I have thought about marijuana and its benefits but the whole idea of smoking at this point had zero appeal. Then I learned you can cook with it, brew it, and bake it. That has more potential. I could see drinking pot tea for its benefits. I could see making some cookies with it or maybe a bowl of soup....

I also found that these are the benefits of medical marijuana:
  1. Weed can be used to treat Glaucoma. 
  2. It may help reverse the carcinogenic effects of tobacco and improve lung health. 
  3. It can help control epileptic seizures. 
  4. It also decreases the symptoms of a severe seizure disorder known as Dravet's Syndrome. 
  5. A chemical found in marijuana stops cancer cells from spreading in the lab. 
  6. It may decrease anxiety. 
  7. THC may slow the progression of Alzheimer's disease. 
  8. The drug eases the pain of multiple sclerosis.
  9. Other types of muscle spasms could be helped too. 
  10. It lessens side effects from treating hepatitis C and increases treatment effectiveness. 
  11. Marijuana treats inflammatory bowel diseases, including Crohn's disease. 
  12. It relieves arthritis discomfort.

  13. It keeps you skinny and helps your metabolism. 
  14. While not really a health benefit, marijuana spurs creativity in the brain. 
  15. Pot soothes tremors for people with Parkinson's disease.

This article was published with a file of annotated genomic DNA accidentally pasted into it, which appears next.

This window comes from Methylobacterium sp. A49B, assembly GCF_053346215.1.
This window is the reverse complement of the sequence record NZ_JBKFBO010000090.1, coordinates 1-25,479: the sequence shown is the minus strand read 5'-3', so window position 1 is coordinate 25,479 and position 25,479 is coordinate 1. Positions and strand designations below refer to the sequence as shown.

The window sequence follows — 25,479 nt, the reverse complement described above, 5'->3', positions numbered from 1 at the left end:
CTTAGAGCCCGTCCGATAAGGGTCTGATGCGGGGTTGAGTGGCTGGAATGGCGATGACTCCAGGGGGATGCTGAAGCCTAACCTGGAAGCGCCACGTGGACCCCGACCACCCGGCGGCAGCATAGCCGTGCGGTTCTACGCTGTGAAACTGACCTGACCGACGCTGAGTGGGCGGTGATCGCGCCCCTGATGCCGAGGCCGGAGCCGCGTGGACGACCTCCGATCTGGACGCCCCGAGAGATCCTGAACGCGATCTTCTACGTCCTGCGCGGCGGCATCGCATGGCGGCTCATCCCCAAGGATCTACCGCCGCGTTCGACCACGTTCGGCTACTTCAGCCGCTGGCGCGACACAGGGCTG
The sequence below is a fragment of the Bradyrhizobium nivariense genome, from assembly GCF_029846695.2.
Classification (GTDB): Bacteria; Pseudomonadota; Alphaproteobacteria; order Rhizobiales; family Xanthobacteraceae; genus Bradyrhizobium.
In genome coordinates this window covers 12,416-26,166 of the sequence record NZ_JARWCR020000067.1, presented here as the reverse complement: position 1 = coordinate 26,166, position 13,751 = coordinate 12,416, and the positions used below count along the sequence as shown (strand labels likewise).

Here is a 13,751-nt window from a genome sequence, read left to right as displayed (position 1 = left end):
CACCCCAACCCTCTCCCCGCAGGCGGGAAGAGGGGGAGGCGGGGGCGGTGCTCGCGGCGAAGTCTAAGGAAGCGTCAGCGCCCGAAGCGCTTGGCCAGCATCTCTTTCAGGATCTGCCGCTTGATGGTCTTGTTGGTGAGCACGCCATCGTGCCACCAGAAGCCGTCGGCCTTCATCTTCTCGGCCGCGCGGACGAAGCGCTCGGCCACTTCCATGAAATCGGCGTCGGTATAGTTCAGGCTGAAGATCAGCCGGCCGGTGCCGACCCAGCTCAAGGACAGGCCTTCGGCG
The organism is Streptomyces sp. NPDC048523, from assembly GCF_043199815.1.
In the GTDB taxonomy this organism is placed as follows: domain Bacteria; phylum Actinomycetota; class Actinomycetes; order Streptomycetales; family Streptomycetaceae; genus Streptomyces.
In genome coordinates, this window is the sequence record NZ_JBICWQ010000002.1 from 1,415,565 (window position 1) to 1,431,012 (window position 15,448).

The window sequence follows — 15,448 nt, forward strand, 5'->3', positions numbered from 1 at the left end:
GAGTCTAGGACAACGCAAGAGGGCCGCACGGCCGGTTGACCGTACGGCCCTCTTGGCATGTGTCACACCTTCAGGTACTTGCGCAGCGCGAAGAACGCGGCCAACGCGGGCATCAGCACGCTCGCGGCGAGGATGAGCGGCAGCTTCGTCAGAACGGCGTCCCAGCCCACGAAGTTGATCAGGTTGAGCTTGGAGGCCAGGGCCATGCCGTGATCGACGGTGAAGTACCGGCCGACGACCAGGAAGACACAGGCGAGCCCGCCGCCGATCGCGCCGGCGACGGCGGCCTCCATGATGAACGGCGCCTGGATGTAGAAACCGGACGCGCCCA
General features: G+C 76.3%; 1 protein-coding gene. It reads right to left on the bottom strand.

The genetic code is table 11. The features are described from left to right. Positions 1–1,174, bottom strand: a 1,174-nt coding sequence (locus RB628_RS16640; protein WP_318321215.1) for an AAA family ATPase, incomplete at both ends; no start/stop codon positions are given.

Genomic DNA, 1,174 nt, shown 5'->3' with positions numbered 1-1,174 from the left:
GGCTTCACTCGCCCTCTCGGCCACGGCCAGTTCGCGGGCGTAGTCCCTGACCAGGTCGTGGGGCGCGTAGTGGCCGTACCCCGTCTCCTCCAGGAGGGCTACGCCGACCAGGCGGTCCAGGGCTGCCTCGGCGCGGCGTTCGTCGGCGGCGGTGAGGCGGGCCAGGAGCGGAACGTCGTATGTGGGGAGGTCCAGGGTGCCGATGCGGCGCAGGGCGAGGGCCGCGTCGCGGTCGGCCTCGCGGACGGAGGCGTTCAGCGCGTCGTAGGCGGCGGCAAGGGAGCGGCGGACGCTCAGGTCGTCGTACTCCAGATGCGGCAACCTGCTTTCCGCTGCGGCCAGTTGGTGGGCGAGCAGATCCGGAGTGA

16. Marijuana helps veterans suffering from PTSD. 
  17. Marijuana protects the brain after a stroke. 
  18. It might protect the brain from concussions and trauma. 
  19. It can help eliminate nightmares. 
  20. Weed reduces some of the awful pain and nausea from chemo, and stimulates appetite. 
  21. Marijuana can help people trying to cut back on drinking.

I particularly like #5, 9, 12, and 13.  I also like the idea of 14 and 19. All the others sound good too but are not appropriate for me. 

Maybe its time for a cup of tea or a batch of brownies....

Monday, July 25, 2016

Heeding Advice and Enjoying Life

With any ailment, you get advice. Some of it is nice, sane, logical, and seems plausible - like rest, hydrate, elevate, ice it, if pain starts - stop what I am doing, etc. This is possible. You can do it. And some of it, not so much - keep elevated for at least 30 minutes out of each hour or at least 5 portions of fruits or vegetables with every meal. Really? I can try for that. And finally, some of it is just plain impossible - lose 30 pounds or non-weight bearing at all times for six weeks or anything that is just too restrictive to handle.

My point is I get a lot of advice from my doctors, and a lot of other people. I selectively heed it. I mean if I listened to everyone I wouldn't have a life, I would be really boring. And there is a point where I just can't do any more.

I have made the following life changes in recent years:

  • I gave up smoking. I never was a heavy smoker (5 cigarettes a day) but I did smoke for a long time. 
  • I exercise three times a week. I get 60 minutes of cardio and then 30 minutes of weights and resistance training, followed by stretching.
  • I try to eat healthy. Fruit and vegetables are a big part of my diet. I also skip packaged food as much as possible. I avoid desserts and a lot of sugar as much as possible. I skip salt as much as possible.
  • I pace myself and get rest and make sure I do not over do things.